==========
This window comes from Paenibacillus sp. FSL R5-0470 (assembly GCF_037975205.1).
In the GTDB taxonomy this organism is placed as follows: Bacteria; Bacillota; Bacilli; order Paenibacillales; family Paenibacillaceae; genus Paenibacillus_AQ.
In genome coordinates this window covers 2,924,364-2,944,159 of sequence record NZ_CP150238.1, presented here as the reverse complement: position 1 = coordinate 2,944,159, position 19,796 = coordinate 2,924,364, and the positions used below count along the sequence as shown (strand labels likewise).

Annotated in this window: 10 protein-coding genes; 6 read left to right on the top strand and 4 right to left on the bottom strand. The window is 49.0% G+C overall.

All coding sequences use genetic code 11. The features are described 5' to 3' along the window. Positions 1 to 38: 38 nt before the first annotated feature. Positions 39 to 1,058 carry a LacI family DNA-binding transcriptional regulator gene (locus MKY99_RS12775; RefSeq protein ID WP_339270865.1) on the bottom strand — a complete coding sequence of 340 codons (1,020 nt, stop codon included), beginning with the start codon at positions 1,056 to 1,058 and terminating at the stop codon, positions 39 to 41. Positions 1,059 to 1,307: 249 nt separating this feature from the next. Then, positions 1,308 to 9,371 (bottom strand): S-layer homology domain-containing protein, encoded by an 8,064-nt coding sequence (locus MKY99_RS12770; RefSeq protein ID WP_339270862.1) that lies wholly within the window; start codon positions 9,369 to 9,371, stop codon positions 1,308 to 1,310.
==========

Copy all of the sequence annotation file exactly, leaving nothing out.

This window comes from Paenibacillus sp. FSL R5-0470 (assembly GCF_037975205.1).
In the GTDB taxonomy this organism is placed as follows: Bacteria; Bacillota; Bacilli; order Paenibacillales; family Paenibacillaceae; genus Paenibacillus_AQ.
In genome coordinates this window covers 2,924,364-2,944,159 of sequence record NZ_CP150238.1, presented here as the reverse complement: position 1 = coordinate 2,944,159, position 19,796 = coordinate 2,924,364, and the positions used below count along the sequence as shown (strand labels likewise).

Annotated in this window: 10 protein-coding genes; 6 read left to right on the top strand and 4 right to left on the bottom strand. The window is 49.0% G+C overall.

All coding sequences use genetic code 11. The features are described 5' to 3' along the window. Positions 1 to 38: 38 nt before the first annotated feature. Positions 39 to 1,058 carry a LacI family DNA-binding transcriptional regulator gene (locus MKY99_RS12775; RefSeq protein ID WP_339270865.1) on the bottom strand — a complete coding sequence of 340 codons (1,020 nt, stop codon included), beginning with the start codon at positions 1,056 to 1,058 and terminating at the stop codon, positions 39 to 41. Positions 1,059 to 1,307: 249 nt separating this feature from the next. Then, positions 1,308 to 9,371 (bottom strand): S-layer homology domain-containing protein, encoded by an 8,064-nt coding sequence (locus MKY99_RS12770; RefSeq protein ID WP_339270862.1) that lies wholly within the window; start codon positions 9,369 to 9,371, stop codon positions 1,308 to 1,310.